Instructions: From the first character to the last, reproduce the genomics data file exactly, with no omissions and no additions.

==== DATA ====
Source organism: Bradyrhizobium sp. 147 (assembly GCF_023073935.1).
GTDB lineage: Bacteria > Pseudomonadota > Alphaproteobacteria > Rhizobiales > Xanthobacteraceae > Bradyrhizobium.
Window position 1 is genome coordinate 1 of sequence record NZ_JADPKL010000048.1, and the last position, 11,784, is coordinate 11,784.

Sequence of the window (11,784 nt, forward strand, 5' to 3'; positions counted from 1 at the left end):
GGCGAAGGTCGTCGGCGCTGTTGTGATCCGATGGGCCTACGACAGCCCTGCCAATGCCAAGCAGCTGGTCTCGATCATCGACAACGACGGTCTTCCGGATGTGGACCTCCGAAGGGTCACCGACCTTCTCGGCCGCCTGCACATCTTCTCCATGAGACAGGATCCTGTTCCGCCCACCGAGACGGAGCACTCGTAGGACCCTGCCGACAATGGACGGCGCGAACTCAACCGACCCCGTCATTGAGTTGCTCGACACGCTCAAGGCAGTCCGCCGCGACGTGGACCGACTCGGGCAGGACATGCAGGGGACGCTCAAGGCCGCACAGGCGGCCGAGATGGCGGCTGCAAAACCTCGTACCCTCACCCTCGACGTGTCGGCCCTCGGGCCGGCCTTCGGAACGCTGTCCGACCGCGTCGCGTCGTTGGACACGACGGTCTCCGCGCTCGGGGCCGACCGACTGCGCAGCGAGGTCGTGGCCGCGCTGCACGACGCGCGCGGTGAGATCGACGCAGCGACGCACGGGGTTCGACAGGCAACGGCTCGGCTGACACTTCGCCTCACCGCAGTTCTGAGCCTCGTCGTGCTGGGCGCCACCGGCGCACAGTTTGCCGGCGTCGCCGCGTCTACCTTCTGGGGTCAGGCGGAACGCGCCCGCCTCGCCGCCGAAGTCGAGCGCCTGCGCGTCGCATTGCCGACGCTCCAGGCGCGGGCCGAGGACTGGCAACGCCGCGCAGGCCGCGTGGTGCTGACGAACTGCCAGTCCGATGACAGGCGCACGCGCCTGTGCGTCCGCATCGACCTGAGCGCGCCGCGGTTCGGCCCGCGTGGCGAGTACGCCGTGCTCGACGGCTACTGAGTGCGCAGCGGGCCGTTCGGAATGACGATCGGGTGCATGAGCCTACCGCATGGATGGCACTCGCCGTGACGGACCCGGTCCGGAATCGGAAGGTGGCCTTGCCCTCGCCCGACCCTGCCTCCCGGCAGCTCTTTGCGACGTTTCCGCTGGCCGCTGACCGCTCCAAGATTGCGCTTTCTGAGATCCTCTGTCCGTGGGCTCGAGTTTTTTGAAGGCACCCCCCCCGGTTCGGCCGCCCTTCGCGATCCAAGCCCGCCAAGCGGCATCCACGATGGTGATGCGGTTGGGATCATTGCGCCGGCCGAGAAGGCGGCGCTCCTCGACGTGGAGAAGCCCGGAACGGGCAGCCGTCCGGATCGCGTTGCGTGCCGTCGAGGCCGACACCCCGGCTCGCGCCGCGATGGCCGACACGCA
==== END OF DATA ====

Source organism: Bradyrhizobium sp. 147 (assembly GCF_023073935.1).
GTDB lineage: Bacteria > Pseudomonadota > Alphaproteobacteria > Rhizobiales > Xanthobacteraceae > Bradyrhizobium.
Window position 1 is genome coordinate 1 of sequence record NZ_JADPKL010000048.1, and the last position, 11,784, is coordinate 11,784.

Sequence of the window (11,784 nt, forward strand, 5' to 3'; positions counted from 1 at the left end):
GGCGAAGGTCGTCGGCGCTGTTGTGATCCGATGGGCCTACGACAGCCCTGCCAATGCCAAGCAGCTGGTCTCGATCATCGACAACGACGGTCTTCCGGATGTGGACCTCCGAAGGGTCACCGACCTTCTCGGCCGCCTGCACATCTTCTCCATGAGACAGGATCCTGTTCCGCCCACCGAGACGGAGCACTCGTAGGACCCTGCCGACAATGGACGGCGCGAACTCAACCGACCCCGTCATTGAGTTGCTCGACACGCTCAAGGCAGTCCGCCGCGACGTGGACCGACTCGGGCAGGACATGCAGGGGACGCTCAAGGCCGCACAGGCGGCCGAGATGGCGGCTGCAAAACCTCGTACCCTCACCCTCGACGTGTCGGCCCTCGGGCCGGCCTTCGGAACGCTGTCCGACCGCGTCGCGTCGTTGGACACGACGGTCTCCGCGCTCGGGGCCGACCGACTGCGCAGCGAGGTCGTGGCCGCGCTGCACGACGCGCGCGGTGAGATCGACGCAGCGACGCACGGGGTTCGACAGGCAACGGCTCGGCTGACACTTCGCCTCACCGCAGTTCTGAGCCTCGTCGTGCTGGGCGCCACCGGCGCACAGTTTGCCGGCGTCGCCGCGTCTACCTTCTGGGGTCAGGCGGAACGCGCCCGCCTCGCCGCCGAAGTCGAGCGCCTGCGCGTCGCATTGCCGACGCTCCAGGCGCGGGCCGAGGACTGGCAACGCCGCGCAGGCCGCGTGGTGCTGACGAACTGCCAGTCCGATGACAGGCGCACGCGCCTGTGCGTCCGCATCGACCTGAGCGCGCCGCGGTTCGGCCCGCGTGGCGAGTACGCCGTGCTCGACGGCTACTGAGTGCGCAGCGGGCCGTTCGGAATGACGATCGGGTGCATGAGCCTACCGCATGGATGGCACTCGCCGTGACGGACCCGGTCCGGAATCGGAAGGTGGCCTTGCCCTCGCCCGACCCTGCCTCCCGGCAGCTCTTTGCGACGTTTCCGCTGGCCGCTGACCGCTCCAAGATTGCGCTTTCTGAGATCCTCTGTCCGTGGGCTCGAGTTTTTTGAAGGCACCCCCCCCGGTTCGGCCGCCCTTCGCGATCCAAGCCCGCCAAGCGGCATCCACGATGGTGATGCGGTTGGGATCATTGCGCCGGCCGAGAAGGCGGCGCTCCTCGACGTGGAGAAGCCCGGAACGGGCAGCCGTCCGGATCGCGTTGCGTGCCGTCGAGGCCGACACCCCGGCTCGCGCCGCGATGGCCGACACGCA